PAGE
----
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Georg Gärtner (German pronunciation: [ˈɡeːɔɐ̯k ˈɡɛɐ̯tnɐ]; December 18, 1920 – January 30, 2013) was a German soldier of World War II who escaped from a prisoner of war camp in the United States, took on a new identity, and was never recaptured, though he did reveal his true identity some 40 years later.
Gärtner came from Schweidnitz, Lower Silesia (now Świdnica, Poland). He served with the Afrika Korps. He was captured by Allied troops in Tunis in 1943 and was brought to America as a prisoner of war. He escaped from his prison camp in Deming, New Mexico, at the war's end because he was afraid of being turned over to the Soviets. He created a new identity as Dennis Whiles, marrying and leading a relatively quiet life. According to his book, an exception was taking part of the first ski rescue team to the City of San Francisco in January 1952, immediately after which Life magazine took his and the group's picture. Meanwhile, his FBI wanted posters were in most post offices.
Gärtner was never caught by the authorities, but came forward 40 years later in 1985, "surrendering" to Bryant Gumbel on the Today Show. He effectively became the last World War II German prisoner of war in America.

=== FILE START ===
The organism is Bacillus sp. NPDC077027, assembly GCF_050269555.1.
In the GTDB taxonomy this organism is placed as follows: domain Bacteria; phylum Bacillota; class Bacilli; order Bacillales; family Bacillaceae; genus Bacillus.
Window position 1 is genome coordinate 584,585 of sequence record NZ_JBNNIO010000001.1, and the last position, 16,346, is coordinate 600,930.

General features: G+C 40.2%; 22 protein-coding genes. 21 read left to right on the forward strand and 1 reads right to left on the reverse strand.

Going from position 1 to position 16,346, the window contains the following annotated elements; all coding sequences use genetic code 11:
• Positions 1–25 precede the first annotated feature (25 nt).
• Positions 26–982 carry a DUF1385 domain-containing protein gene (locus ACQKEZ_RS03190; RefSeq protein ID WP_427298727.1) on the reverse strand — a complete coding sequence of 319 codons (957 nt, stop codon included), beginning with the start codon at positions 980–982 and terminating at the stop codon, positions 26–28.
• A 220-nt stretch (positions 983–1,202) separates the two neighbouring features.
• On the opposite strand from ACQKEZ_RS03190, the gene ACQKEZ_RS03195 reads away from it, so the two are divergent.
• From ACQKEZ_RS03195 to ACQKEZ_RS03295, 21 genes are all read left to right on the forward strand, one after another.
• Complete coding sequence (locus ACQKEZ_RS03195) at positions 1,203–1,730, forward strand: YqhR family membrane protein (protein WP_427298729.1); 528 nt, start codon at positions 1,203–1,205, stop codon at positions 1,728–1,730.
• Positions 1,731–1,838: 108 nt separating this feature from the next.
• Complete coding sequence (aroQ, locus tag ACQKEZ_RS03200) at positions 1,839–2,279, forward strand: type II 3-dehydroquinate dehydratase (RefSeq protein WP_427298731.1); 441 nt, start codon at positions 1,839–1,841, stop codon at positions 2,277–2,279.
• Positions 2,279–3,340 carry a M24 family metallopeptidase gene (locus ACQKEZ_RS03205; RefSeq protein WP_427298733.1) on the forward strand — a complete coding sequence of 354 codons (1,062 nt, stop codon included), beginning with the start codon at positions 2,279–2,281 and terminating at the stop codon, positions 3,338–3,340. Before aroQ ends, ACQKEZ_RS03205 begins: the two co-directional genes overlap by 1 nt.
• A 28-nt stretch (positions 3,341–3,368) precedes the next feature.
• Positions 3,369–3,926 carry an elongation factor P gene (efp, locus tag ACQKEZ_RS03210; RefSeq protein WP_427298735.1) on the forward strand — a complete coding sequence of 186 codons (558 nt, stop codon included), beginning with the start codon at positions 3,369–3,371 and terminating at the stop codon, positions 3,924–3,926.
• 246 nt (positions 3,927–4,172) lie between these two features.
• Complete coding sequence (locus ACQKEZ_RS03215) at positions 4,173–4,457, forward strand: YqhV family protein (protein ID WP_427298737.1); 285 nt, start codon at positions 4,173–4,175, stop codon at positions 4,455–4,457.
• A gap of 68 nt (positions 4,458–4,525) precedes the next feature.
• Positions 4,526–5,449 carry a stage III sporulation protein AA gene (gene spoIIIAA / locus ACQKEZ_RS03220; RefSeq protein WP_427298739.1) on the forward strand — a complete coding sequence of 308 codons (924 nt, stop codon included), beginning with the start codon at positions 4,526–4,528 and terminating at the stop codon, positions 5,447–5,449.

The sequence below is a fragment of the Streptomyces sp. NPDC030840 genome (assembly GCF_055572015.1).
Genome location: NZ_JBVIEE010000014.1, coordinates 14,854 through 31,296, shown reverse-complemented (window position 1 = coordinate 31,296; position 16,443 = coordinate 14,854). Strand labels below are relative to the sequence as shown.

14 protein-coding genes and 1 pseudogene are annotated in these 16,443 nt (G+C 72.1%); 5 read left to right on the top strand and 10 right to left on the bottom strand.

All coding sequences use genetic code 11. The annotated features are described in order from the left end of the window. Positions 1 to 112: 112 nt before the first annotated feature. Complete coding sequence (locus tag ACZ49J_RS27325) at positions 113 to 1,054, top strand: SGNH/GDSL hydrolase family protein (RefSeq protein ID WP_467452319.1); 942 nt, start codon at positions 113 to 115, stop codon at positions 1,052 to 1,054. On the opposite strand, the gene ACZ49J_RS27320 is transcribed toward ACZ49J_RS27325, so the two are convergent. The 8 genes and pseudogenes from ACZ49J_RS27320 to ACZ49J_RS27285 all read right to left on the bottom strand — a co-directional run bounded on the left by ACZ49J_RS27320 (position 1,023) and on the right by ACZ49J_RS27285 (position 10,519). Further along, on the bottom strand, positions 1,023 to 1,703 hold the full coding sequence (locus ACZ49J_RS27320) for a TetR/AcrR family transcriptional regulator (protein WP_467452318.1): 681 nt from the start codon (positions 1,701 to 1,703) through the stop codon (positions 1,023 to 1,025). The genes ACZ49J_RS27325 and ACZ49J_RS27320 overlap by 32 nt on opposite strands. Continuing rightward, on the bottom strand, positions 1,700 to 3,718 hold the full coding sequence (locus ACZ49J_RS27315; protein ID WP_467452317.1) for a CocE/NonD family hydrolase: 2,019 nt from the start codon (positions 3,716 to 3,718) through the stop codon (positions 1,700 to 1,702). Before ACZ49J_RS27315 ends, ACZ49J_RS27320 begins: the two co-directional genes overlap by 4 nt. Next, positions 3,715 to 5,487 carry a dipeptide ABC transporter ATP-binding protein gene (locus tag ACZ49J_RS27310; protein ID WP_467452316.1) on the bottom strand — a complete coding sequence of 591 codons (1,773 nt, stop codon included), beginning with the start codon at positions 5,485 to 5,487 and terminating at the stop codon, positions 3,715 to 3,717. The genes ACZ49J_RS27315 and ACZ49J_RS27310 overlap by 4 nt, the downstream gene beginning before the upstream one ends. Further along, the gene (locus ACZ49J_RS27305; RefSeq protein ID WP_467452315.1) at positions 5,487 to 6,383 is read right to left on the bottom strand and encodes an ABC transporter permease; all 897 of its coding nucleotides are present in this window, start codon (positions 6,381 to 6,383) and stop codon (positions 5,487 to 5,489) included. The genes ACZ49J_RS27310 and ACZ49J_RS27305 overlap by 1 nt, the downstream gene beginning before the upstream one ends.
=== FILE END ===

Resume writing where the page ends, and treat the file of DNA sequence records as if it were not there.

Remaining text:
Gärtner was not an illegal immigrant, since he had been brought to the United States against his will. He had escaped from prison because he was due to be sent back to his hometown in Silesia, one of the German provinces that became part of Poland due to border changes promulgated under terms of the Potsdam Agreement, and from which nearly all Germans thereafter were expelled by the Poles acting according to the terms of the Potsdam Agreement. Because of this, he was not charged with any offenses. But until late 2009, he was not a United States citizen; he had only a residence permit. In November 2009 he was finally naturalized as a citizen of the U.S. in South Denver after it had been delayed several months. The government claims that his paperwork had been lost.
Gärtner lived in Boulder, Colorado until his death. He published a book about his experiences called Hitler's Last Soldier in America, available in both German and English. For 40 years Gärtner was listed as one of the FBI's most wanted persons.
- Blumenthal, Ralph (September 11, 1985). "EX-P.O.W. ENDS 40 YEARS OF HIDING". The New York Times. Retrieved 2008-01-14.
- TVSchoenfilm: Georg Gärtner – Hitler’s Last Soldier
- New York Times issue of September 15, 1985
- 1952 Life article on rescue of the City of San Francisco train, which Gärtner mentions in his book